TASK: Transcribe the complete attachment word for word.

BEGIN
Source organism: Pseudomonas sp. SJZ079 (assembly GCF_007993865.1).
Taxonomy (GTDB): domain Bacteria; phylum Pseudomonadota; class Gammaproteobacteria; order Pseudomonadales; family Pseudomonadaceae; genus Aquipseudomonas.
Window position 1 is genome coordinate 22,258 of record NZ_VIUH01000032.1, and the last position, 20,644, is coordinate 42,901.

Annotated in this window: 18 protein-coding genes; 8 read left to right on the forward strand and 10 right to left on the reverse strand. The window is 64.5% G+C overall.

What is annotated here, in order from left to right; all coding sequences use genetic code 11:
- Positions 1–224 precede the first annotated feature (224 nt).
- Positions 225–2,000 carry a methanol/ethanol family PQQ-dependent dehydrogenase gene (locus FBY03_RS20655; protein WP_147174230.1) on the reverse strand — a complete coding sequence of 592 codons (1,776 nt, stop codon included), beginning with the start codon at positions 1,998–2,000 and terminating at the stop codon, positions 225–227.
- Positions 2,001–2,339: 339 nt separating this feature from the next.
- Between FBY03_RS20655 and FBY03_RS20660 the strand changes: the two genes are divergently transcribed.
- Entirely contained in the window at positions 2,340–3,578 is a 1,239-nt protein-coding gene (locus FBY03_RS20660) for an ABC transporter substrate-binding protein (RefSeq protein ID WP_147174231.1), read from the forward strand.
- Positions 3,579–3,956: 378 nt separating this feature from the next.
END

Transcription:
Source organism: Pseudomonas sp. SJZ079 (assembly GCF_007993865.1).
Taxonomy (GTDB): domain Bacteria; phylum Pseudomonadota; class Gammaproteobacteria; order Pseudomonadales; family Pseudomonadaceae; genus Aquipseudomonas.
Window position 1 is genome coordinate 22,258 of record NZ_VIUH01000032.1, and the last position, 20,644, is coordinate 42,901.

Annotated in this window: 18 protein-coding genes; 8 read left to right on the forward strand and 10 right to left on the reverse strand. The window is 64.5% G+C overall.

What is annotated here, in order from left to right; all coding sequences use genetic code 11:
- Positions 1–224 precede the first annotated feature (224 nt).
- Positions 225–2,000 carry a methanol/ethanol family PQQ-dependent dehydrogenase gene (locus FBY03_RS20655; protein WP_147174230.1) on the reverse strand — a complete coding sequence of 592 codons (1,776 nt, stop codon included), beginning with the start codon at positions 1,998–2,000 and terminating at the stop codon, positions 225–227.
- Positions 2,001–2,339: 339 nt separating this feature from the next.
- Between FBY03_RS20655 and FBY03_RS20660 the strand changes: the two genes are divergently transcribed.
- Entirely contained in the window at positions 2,340–3,578 is a 1,239-nt protein-coding gene (locus FBY03_RS20660) for an ABC transporter substrate-binding protein (RefSeq protein ID WP_147174231.1), read from the forward strand.
- Positions 3,579–3,956: 378 nt separating this feature from the next.